Disposed between opposed faces 30 a and 32 a of union rotor 30 and union stator 32 is a face seal 50 having the form of a flat washer or disk with a central aperture 52 generally co-extensive with a central aperture 54 of union stator 32. As can be seen in FIG. 2, these apertures are generally co-extensive with an aperture 56 defined by rotating part 14 of coolant union 12. Referring to FIG. 1, guide pins 60 in rotating part 14 of coolant union 12 align union rotor 30 to coolant union 12. Alignment between the rotating part of coolant union 12 and union rotary 30 is also provided by a step portion 64 formed at the upper end of union rotor 30 dimensioned so as to be received in a central bore 66 defined by rotating part 14 of the coolant union.
As can be seen, for example, in FIGS. 2 and 4, step portion 64 includes a recess or socket portion 70 for receiving a quick connect fitting 72 of a flexible water tube 74 (see FIG. 4). With reference to FIG. 2, recess 70 forms part of a passageway 80 which extends through union rotor 30, having an enlarged portion 80 a at one end and an annular channel 80 b at the other end. As can be seen in FIG. 2, passageway 80 is aligned with a passageway 82 in face seal 50 and a passageway 84 in union stator 32. A groove 86 formed in the interior surface of union stator 32 communicates with passageway 84. With reference to FIG. 4, a quick connect fitting 88 provides connection between an external fluid supply 90 and a connection to passageway 80. It is generally preferred that face seal 50 be secured to union stator 32 using adhesives or other conventional securement arrangements. Thus, the surface of union rotary 30 defining annular channel 80 b wipes across the upper face of seal 50. If desired, the arrangement could be reversed, with face seal 50 secured to union rotor 30 and an annular groove formed in union stator 32, communicating with passageway 84. In either event, it is generally preferred that wear on face seal 50 be limited to one of its two major surfaces. As a less preferred alternative, face seal 50 could be made to move freely about both of its major surfaces.
With reference to FIGS. 3 and 5, a polish table assembly 102 is mounted atop rotating spindle portion 22 and is rotatably driven therewith, by a drive belt connected to drive sprocket 104. Included in polish table 102 is polish monitoring instrumentation 108 which. comprises conventional polish monitoring instrumentation, such as optical end point determination equipment. As indicated in FIG. 5, a face 110 of polish monitoring instrumentation 108 is aligned with face 112 of polish table assembly 102. Included on face 112 is a conventional polish pad (not shown).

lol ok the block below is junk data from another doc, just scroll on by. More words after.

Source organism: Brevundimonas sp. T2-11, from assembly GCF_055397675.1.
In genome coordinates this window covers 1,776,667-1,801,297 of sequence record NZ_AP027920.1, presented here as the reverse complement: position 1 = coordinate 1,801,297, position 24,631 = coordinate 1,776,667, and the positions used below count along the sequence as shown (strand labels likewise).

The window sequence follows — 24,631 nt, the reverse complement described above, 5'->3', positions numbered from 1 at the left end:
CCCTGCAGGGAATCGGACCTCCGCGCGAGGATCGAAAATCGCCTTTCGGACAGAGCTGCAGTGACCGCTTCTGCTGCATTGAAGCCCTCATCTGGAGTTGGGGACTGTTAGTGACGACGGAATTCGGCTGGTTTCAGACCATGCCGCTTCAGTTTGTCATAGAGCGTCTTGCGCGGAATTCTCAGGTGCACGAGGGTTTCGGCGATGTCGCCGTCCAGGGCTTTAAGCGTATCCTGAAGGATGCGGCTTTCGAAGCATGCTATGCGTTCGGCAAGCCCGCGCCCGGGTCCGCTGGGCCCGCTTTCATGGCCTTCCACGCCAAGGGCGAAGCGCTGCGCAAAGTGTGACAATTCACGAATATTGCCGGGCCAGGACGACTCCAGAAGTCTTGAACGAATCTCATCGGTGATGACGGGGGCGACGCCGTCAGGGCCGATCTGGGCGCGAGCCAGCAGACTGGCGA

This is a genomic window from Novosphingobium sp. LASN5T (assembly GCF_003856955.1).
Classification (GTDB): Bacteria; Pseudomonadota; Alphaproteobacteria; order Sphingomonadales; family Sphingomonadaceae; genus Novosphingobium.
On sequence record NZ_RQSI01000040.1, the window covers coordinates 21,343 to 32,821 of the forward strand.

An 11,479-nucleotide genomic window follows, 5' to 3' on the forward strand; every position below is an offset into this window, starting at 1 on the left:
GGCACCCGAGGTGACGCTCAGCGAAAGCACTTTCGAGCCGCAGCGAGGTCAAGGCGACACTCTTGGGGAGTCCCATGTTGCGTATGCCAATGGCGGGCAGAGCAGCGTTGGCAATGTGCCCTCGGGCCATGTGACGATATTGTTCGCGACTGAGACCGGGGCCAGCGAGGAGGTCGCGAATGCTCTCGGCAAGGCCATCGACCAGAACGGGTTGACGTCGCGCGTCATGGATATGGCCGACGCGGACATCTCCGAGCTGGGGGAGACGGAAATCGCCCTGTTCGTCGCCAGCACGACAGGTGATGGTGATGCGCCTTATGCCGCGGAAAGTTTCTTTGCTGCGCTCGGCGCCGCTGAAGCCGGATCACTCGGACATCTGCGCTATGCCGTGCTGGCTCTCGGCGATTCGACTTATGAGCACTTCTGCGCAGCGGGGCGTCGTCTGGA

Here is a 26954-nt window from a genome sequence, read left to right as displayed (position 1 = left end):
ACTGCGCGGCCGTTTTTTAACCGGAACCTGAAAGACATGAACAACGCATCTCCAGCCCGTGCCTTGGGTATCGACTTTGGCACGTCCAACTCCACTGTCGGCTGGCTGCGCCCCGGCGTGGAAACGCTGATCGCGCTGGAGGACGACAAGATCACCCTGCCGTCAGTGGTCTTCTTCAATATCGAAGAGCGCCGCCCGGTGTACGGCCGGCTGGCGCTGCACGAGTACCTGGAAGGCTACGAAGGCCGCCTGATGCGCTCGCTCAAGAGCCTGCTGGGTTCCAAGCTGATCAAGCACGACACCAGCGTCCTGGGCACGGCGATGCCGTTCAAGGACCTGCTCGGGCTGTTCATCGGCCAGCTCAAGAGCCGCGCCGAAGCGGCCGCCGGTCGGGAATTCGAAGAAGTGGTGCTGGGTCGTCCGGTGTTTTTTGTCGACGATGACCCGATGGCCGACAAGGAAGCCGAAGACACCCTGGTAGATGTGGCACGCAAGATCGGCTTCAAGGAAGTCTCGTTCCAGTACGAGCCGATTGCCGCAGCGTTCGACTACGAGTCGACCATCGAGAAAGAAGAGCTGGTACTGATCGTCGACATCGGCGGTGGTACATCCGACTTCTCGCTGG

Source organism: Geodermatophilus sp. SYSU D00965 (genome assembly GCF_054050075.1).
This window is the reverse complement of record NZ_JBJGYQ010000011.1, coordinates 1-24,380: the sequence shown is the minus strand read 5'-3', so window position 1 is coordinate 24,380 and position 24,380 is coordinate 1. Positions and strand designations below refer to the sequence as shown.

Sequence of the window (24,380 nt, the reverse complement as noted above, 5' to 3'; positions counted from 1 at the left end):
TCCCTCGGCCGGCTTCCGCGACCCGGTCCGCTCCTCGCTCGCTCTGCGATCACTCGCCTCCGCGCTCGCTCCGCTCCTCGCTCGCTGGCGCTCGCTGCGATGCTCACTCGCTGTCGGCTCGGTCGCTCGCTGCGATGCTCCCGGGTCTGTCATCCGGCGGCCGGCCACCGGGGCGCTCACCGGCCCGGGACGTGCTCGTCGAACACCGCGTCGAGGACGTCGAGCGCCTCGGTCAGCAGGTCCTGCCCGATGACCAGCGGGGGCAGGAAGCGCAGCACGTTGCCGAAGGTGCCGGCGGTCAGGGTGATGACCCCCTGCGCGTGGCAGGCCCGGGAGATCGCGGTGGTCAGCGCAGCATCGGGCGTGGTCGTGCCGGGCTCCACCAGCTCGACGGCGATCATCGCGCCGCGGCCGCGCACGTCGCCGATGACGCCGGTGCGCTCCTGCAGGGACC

In use, polish table face 112 is covered with slurry or other CMP polishing media. In order to maintain the face 110 of instrumentation 108 in an operational condition, face 110 is flushed with suitable flushing media, such as ultra pure water which is fed to surface 110 by flexible tube 74, which is connected to union rotor 30 as explained above with reference to FIG. 4. A supply of flushing medium is transported from an external source 90, thorough channel 80 in union rotor 30 so as to be received in flexible tube 74. Thus, during rotation of table assembly 194, face 110 of instrumentation 108 is maintained in an operational (that is, optically unobstructed) condition, with a continuous or intermittent flow of flushing agent. With reference to FIG. 6, the underside of the polish table is indicated at 120. A manifold arrangement 122 and tubing 124 distributes flushing media to selected points about the polish table to provide flushing for multiple instrumentation locations.
In order to maintain the fluid traveling through rotary union 10 in an ultra pure (fully wafer-compatible) condition, as described, the fluid passageway is maintained separate from contaminating materials such as the rotation part 14 of coolant union 12, which is preferably made of a metallic composition. It has been found, for example, that even if the rotating part 14 is made of traditionally “pure” materials such as various stainless steel compositions, some silicon wafer chemistries will be negatively impacted if contacted by ultra pure water which even briefly-touches metallic rotating part 14 on its path toward the surface of polish table assembly 102. Accordingly, as can be seen for example in FIGS. 2 and 4, care is taken to maintain passageway 80 entirely within union rotary 30 and to extend passageway 80 beyond (i.e., downstream of) the lower face of rotating part 14 of coolant union 12. As mentioned above, recess 70 (see FIG. 2) is provided to receive a quick connector for flexible tube 74, shown installed in FIG. 4. As can be seen for example in FIG. 4, a wall portion 130 of union rotor 30 separates the fluid passageway from the lower surface 132 of rotating part 14.